The professional and business groups I work with yearn to know how a story can be used to engage more authentically with colleagues and clients. Whether it is in your professional or personal life, the holy surprise of engaging with unexpected others through story allows suspicion to give way to insights previously unimagined. Oneness with humanity is no longer a theory but a delight.

4. Choose to bring new life to others and yourself.

When you engage in acts of generosity or self-giving your happiness index increases. Instead of being overwhelmed by seemingly inextricable problems in the world or your community be open to a holy surprise inviting you to respond with a simple action.

Walking on a Florida beach I was surprised by a bevy of volunteers marking off sites on the beach with stakes and tape. They were protecting the loggerhead turtles’ nesting ground in the sand. One volunteer told me he was inspired to do this work after learning that only one of every one thousand eggs laid results in a surviving turtle. I marveled at his simple yet joyous response in becoming a midwife to the turtles.

The surprise is often presented by an opportunity. A grandson noticed his 84-year-old grandmother’s delight in surfing the Internet and using Facebook to keep up on her large family. He knew that her old computer could not be used for watching the videos posted of her great grandchildren. He decided to buy her an iPad. The grandmother relishes the new tool she has for connection and learning.

Will you allow these four tools for embracing holy surprises to grab your attention each day? Your own well-being will be expanded by the playful delight you discover.
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Loving Abandonment

Robert V. Taylor

This article first appeared in Watkins’ Body, Mind, Spirit (UK) Spring 2013 issue

If there is to be a day of reckoning the only question to be answered is, “Did you love with abandonment?” Living life awake to that question is where we discover a new way to be human.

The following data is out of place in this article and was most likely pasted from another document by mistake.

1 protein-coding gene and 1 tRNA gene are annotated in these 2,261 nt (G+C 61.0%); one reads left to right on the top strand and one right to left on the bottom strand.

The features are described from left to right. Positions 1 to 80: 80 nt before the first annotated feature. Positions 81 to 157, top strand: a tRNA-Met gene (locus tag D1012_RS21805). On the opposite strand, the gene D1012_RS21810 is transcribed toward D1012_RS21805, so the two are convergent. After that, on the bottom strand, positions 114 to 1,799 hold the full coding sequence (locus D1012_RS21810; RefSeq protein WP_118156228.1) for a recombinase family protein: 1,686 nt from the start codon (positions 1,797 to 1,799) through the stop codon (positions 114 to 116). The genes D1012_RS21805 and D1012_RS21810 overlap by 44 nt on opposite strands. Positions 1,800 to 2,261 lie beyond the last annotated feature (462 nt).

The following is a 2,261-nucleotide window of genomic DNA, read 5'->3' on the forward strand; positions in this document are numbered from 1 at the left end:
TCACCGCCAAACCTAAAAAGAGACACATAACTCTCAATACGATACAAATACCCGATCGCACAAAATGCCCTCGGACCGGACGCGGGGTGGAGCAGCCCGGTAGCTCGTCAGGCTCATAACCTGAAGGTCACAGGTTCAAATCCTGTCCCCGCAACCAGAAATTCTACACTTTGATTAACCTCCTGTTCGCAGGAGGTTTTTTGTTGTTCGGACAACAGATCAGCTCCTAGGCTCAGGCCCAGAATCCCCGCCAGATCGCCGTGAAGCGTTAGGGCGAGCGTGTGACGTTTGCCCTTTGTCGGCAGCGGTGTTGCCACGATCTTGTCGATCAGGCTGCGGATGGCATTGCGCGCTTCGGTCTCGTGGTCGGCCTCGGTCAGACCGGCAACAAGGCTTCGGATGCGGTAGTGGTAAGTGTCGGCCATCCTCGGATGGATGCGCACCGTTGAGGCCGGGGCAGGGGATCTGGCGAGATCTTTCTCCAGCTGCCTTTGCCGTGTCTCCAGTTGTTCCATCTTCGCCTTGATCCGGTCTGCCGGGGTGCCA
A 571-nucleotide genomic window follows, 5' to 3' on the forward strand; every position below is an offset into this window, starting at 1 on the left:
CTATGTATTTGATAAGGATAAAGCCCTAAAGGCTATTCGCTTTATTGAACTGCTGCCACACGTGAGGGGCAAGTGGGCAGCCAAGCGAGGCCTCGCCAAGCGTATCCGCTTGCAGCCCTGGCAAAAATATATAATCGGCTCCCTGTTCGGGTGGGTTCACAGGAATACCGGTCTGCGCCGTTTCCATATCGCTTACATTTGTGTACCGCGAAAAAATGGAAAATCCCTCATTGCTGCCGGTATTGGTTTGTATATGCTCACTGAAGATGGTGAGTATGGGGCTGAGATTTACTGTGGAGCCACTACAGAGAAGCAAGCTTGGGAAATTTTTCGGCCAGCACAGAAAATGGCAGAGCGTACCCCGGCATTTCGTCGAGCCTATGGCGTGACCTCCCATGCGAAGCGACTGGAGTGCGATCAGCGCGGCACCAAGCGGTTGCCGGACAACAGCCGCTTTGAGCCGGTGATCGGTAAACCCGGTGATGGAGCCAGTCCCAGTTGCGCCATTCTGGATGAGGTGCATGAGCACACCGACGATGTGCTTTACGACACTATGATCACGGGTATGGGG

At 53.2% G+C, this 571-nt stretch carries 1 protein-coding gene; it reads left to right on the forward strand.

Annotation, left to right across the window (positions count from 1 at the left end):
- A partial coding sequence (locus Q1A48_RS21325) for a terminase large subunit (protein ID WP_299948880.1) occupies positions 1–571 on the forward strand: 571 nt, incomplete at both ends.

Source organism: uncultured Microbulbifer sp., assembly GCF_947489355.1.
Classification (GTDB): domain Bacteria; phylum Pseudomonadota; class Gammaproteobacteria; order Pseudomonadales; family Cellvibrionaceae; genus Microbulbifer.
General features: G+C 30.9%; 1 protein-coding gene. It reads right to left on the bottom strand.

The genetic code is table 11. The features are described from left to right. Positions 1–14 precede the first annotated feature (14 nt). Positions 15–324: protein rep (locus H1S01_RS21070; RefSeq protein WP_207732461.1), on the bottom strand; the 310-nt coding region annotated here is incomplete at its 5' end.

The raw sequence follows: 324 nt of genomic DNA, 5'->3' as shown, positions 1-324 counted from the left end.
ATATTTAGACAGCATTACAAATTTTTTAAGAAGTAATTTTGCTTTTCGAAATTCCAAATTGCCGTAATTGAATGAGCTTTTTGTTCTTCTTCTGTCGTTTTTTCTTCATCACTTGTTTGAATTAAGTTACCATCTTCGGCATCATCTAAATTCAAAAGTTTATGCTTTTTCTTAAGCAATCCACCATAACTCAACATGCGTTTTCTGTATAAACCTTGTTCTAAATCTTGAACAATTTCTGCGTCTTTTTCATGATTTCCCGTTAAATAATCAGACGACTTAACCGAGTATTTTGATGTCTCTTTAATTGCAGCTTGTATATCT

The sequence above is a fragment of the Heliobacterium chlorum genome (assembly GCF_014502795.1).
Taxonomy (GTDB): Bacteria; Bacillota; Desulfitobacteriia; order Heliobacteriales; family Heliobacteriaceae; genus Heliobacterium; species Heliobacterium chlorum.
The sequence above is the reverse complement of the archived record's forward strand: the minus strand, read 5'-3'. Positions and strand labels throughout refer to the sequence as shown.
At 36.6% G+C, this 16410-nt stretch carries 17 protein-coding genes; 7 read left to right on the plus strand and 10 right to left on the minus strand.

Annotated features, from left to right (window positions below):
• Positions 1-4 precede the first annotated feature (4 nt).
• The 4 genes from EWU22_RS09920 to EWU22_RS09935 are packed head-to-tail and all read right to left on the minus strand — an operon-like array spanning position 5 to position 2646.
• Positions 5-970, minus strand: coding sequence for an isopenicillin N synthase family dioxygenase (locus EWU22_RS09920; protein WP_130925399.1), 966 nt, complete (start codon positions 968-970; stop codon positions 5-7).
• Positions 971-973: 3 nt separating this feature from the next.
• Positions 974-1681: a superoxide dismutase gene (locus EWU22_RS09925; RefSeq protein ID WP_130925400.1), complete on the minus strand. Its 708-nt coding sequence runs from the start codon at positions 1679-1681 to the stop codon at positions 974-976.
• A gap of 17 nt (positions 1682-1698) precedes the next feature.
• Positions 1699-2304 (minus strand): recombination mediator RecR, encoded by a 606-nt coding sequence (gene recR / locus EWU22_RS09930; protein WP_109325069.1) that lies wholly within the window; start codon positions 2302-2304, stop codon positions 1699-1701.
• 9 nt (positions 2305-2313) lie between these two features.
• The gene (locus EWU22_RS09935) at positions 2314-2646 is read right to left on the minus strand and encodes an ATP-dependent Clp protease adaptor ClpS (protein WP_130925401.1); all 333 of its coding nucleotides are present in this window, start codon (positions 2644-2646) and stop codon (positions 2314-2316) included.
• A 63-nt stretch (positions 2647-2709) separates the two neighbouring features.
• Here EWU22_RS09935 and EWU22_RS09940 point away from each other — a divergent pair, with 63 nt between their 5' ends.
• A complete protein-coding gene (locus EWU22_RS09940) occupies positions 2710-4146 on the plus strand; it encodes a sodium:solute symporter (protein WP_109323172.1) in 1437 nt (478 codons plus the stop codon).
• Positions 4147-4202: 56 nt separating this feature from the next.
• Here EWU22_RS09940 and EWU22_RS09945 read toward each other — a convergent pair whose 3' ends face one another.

The disengagement and helplessness that so many people choose makes them bystanders to their own lives and the world. It does not have to be so. Instead, it is possible to choose a new way to be and discover that the world desperately needs your voice, story, imagination and delight as much as you do. It is an invitation to a spirituality of being fully alive.

The Holy or sacred is infinitely more expansive and generous than the often narrow confines of any one religion. I admire those who are spiritual but not religious for engaging in life-changing practices of love and compassion that religion often only tips its hat to. I experience awe in observing the way in which the seven pathways of A New Way to Be Human find expression in those who mindfully live lives of generous compassion and profound inter-connection with others.

So what are some of the stepping stones to anchor your life in loving with abandonment?

In my first one-on-one meeting with Desmond Tutu in 1980 I asked for his advice on how to survive imprisonment for refusing to serve in the South African military that enforced apartheid. I was unprepared for his question, “Tell me about your life Robert – not what you’ve done, but who you are.” It transformed how I think about and experience life.

In the story I told Tutu we discovered an unexpected connection and through it a sacred meeting ground that revealed not our difference, but our shared transformation decades apart. With that he organized for me to leave South Africa immediately and head to New York City.

“Tell me who you are” is an invitation to know your story with all of its many elements – joy, shame, wonder and regret. Appreciating and integrating each of these elements we develop tenderness and compassion toward ourselves and therefore toward others. It opens up a life of curiosity, attentive listening and delight in the connecting stories that surprise and remind us of our oneness. In the arc of your story ancient wisdom and the Holy are revealed. If that is true for you, how can you resist discovering those truths in others?

All too often we live behind an enclosure in which we allow others – perhaps family, religion or culture – to squelch our voice and keep us from being participants in expanding divinity. Claiming and celebrating your voice often takes you to the edge of your life where you discover the center.

Claiming and celebrating your voice often takes you to the edge of your life where you discover the center.

Your journey to the edges is what disturbs others as they try to clutch on to life as they know it. Their bad advice is not offered because they are bad people but because your journey to a more generous, expansive life disturbs them. In suggesting “should, would and could’s” about your life they attempt to enclose you from the journey in which generous love, compassion and courage are revealed in claiming your voice.